Chrome OS Weekly S1 EP7: Stadia History, More Multitasking Options On Chrome OS 78, Edge Browser Might Hit Chromebooks, Deals, And So Much More

Published by Lamin Kanteh on

Chrome OS weekly season 1 episode 7

How Google Fiber and Doom 2016 Inspired Stadia

Google Fiber — Google’s super-fast Internet service– was the catalyst for the upcoming Google Stadia gaming service. The provision of extremely fast internet to homes offered Google an opportunity to experiment with streaming high-end content. This led to the creation of what was then Project Stream and it allows users of Chromebook to stream and play video games without the requirement of a high-end PC or consoles.

The team that created Stadia tinkered with several ways and went through several iterations before you could create an actual working product.

Now, with the initial launch a little over a week away, the team behind Stadia talked exclusively to IGN and explained how the idea started and how it experimented with that idea using DOOM 2016.

Google Sets up a Partnership to tackle Play Store’s Malware Infestation

Android’s open nature has been one of its biggest advantages in the smartphone business. This allows any manufacturers to use the platform on their devices leading to more options for the masses.
However, this has made Android somewhat less secure evident in the amount of Malware-infested apps being found on its App sharing platform, the Play Store.

It’s not because Google isn’t doing enough to find and remove these dangerous from the Play Store but hackers and individuals with malicious intent seem to have become smarter.

App Defence Force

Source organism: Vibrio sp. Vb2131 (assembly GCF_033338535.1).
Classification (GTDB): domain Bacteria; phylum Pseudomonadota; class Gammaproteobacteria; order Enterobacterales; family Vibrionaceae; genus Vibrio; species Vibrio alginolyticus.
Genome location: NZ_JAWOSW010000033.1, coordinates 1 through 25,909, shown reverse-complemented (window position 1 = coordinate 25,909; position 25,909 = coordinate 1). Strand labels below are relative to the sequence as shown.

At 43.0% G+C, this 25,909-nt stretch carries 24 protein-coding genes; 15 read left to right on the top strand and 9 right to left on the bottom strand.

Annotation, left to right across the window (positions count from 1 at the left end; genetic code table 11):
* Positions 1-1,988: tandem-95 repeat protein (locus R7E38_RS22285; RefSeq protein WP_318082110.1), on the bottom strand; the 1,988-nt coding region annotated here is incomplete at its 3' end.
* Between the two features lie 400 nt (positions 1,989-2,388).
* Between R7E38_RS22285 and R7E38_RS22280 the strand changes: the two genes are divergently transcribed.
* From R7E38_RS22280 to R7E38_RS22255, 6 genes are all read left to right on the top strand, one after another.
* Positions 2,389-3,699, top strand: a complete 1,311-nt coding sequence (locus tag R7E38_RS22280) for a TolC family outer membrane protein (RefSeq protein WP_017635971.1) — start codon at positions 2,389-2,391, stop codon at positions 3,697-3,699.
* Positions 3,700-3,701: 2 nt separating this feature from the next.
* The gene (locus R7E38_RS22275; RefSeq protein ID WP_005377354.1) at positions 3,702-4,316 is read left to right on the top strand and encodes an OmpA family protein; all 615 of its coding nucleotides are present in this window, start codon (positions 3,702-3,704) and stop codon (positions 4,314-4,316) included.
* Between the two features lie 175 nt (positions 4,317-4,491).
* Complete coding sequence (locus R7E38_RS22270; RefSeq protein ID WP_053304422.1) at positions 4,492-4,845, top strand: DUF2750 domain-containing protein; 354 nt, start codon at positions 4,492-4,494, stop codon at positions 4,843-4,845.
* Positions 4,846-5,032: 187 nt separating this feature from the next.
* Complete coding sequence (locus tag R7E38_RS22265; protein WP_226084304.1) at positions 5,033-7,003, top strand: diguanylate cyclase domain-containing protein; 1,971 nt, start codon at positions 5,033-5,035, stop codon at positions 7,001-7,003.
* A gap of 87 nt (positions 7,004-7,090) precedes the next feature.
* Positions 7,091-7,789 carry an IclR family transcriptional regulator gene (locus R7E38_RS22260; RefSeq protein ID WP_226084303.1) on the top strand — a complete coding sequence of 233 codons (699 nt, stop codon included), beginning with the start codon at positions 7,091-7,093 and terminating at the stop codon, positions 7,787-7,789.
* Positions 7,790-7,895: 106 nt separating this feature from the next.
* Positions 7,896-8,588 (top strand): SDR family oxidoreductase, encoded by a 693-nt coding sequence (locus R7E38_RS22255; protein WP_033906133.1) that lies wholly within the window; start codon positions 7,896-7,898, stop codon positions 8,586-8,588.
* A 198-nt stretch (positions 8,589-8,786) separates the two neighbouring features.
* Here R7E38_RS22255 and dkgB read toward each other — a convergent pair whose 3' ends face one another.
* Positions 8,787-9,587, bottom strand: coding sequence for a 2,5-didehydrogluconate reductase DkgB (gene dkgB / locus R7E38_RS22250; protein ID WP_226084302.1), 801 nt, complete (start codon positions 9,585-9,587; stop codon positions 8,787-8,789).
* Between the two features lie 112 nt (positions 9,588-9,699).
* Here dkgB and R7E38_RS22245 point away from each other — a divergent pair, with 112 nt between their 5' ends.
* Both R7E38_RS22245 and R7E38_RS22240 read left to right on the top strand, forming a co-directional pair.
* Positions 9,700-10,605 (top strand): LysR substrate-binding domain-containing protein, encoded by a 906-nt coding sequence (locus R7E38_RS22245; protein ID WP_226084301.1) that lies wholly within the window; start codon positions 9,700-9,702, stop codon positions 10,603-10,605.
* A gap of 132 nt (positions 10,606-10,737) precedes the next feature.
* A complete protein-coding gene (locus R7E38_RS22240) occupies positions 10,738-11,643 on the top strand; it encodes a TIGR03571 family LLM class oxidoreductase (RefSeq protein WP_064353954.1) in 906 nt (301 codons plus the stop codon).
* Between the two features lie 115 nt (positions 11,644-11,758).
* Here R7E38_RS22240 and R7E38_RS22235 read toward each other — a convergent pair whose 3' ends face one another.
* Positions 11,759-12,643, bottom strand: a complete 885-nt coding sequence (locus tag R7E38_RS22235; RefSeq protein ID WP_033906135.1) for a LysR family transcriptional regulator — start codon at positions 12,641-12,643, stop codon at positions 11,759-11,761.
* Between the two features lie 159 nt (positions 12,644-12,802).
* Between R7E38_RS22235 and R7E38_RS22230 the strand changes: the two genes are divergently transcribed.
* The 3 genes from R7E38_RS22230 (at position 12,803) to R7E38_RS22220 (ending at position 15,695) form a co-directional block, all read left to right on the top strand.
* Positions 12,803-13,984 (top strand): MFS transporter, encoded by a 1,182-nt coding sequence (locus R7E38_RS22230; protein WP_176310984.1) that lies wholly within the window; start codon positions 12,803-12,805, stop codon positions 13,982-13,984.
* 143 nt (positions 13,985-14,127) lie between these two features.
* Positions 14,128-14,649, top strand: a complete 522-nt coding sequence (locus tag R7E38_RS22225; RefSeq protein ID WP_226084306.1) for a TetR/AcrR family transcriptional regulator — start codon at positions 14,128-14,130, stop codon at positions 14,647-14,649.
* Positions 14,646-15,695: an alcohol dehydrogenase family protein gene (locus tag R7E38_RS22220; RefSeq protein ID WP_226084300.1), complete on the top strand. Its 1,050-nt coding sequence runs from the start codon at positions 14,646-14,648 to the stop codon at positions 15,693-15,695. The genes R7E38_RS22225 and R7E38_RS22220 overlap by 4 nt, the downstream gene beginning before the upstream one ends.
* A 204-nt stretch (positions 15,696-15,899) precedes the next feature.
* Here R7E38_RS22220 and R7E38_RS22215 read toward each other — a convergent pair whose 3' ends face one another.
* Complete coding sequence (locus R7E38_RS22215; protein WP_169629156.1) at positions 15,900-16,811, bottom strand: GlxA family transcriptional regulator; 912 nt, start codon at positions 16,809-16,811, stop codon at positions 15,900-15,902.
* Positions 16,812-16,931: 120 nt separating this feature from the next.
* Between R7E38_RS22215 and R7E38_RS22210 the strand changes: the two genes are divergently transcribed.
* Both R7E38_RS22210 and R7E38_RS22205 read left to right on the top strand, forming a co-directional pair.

This has led to Google seeking help from  ESETZimperium, and Lookout to form a body dubbed “App Defence Alliance.”

The three security firms already have working malware detection technologies in place and Google is hoping the integration of those tools with Google Play Protect will boost its ability to detect malicious apps a lot faster.

Microsoft Edge Browser Might Come to Chromebooks Via Linux

Microsoft raised a lot of eyebrows when the tech firm announced it’s revamping its Edge browser making use of Google’s open-source Blink and V8 engines. These are the same variant powering the Chrome browser.

This is kind of ironic considering Microsoft has long insisted that its Edge Browser –then using an in-house EdgeHTML and Chakra engines– was much more efficient the Chrome and in the process igniting a browser war.

The two seem to have settled their differences and Google is helping Microsoft rebuild its browser and during its recent Ignite conference, Microsoft hinted at a possible arrival of Edge to Linux.

This is actually quite interesting considering Linux is already supported on most Chromebooks but since Microsoft didn’t lay bare any details on how it intends to bring its browser to Linux, we can only speculate.

It is possible that you will be able to use the Chromium-based Edge browser on your Chromebook either through Linux apps or through the Play Store if the company ever decides to make an Android version.

Chromium-based Edge Browser